Type Extension Example

How is the code below working? I’m confused by how the isMultiple() is able to access the int within catCount. Wouldn’t it need to have something like this.isMultiple() for it to work?

extension Int {
    var isEven: Bool {
        isMultiple(of: 2)
    }
}
 
let catCount = 3
print(catCount.isEven) // prints false

isMultiple() is a method of Int. So each Int intrinsically (no pun intended) has this method to call on.

4.isMultiple(of:2)
//true
7.isMultiple(of:2)
//false
25.isMultiple(of:5)
//true

I think that I’m more confused by how the isEven computed property is accessing isMultiple(). How does it know to access the instance of an Int that encompasses it without using self.isMultiple()? Is it because Swift is inferring that isMultiple() belongs to each instance and therefore doesn’t require a self. prefix?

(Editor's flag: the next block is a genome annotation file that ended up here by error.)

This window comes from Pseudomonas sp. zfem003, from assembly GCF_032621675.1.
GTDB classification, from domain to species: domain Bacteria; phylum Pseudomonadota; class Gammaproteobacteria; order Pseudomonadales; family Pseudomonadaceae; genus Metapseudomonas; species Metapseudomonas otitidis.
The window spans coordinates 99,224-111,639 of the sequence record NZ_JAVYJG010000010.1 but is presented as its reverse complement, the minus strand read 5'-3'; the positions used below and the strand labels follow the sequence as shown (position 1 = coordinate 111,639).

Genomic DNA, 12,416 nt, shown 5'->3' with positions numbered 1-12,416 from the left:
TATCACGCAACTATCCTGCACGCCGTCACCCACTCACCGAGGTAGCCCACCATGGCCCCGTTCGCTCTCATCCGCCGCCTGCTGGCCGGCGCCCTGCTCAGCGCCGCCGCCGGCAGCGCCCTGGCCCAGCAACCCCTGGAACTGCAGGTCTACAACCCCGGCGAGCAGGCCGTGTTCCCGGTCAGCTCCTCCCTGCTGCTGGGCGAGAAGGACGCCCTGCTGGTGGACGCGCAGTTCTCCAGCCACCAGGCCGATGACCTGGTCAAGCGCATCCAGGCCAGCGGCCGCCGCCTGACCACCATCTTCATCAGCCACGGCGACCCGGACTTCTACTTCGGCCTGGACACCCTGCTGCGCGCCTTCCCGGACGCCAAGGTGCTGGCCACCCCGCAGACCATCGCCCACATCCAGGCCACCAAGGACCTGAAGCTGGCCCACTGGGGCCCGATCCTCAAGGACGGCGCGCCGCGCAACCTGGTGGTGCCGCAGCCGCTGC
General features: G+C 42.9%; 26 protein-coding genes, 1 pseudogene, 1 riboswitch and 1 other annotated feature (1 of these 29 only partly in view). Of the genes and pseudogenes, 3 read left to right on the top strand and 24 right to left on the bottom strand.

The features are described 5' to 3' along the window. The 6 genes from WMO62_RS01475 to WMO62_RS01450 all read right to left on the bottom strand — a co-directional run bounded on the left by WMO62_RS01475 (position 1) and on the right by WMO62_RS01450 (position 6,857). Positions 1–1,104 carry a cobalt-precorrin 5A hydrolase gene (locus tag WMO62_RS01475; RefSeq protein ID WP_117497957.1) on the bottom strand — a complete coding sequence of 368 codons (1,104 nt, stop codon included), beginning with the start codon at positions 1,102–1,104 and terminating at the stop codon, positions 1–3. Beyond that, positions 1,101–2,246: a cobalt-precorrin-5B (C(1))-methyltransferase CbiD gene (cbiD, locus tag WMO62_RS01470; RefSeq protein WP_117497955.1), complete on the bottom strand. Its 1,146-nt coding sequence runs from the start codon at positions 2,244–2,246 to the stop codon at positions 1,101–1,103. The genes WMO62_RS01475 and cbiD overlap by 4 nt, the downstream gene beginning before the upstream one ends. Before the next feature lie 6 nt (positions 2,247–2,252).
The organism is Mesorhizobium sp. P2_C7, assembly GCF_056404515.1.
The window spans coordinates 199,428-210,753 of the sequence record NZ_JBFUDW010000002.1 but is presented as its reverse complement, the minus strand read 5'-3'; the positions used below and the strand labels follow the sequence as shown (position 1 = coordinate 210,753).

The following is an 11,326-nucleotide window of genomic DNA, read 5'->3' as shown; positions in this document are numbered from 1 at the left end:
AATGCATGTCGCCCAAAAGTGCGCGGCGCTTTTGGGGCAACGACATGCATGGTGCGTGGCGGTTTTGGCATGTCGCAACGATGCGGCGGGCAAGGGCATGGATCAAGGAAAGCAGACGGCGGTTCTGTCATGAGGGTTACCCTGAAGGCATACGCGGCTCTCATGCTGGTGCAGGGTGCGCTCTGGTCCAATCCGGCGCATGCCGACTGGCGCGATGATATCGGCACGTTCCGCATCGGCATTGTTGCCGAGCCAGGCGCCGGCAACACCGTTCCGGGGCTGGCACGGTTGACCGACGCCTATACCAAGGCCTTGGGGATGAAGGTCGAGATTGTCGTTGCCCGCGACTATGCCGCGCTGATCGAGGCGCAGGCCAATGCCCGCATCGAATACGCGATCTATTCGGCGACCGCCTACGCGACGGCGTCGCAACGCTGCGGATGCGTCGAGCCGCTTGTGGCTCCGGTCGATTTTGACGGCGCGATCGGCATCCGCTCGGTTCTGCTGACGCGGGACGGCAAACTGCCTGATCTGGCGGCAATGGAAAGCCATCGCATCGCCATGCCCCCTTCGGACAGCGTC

Correct, it is missing self, making this an implicit definition. I don’t know how kosher that is in the world of swift, honestly. Python forces this to be explicit, whereas C++ you could can use implicit definitions if the situation allows it (although I don’t know if this is frowned upon).

More on this type of discussion: Revisiting requiring explicit `self.` when passing a method as an escaping closure - #13 by nonsensery - Pitches - Swift Forums

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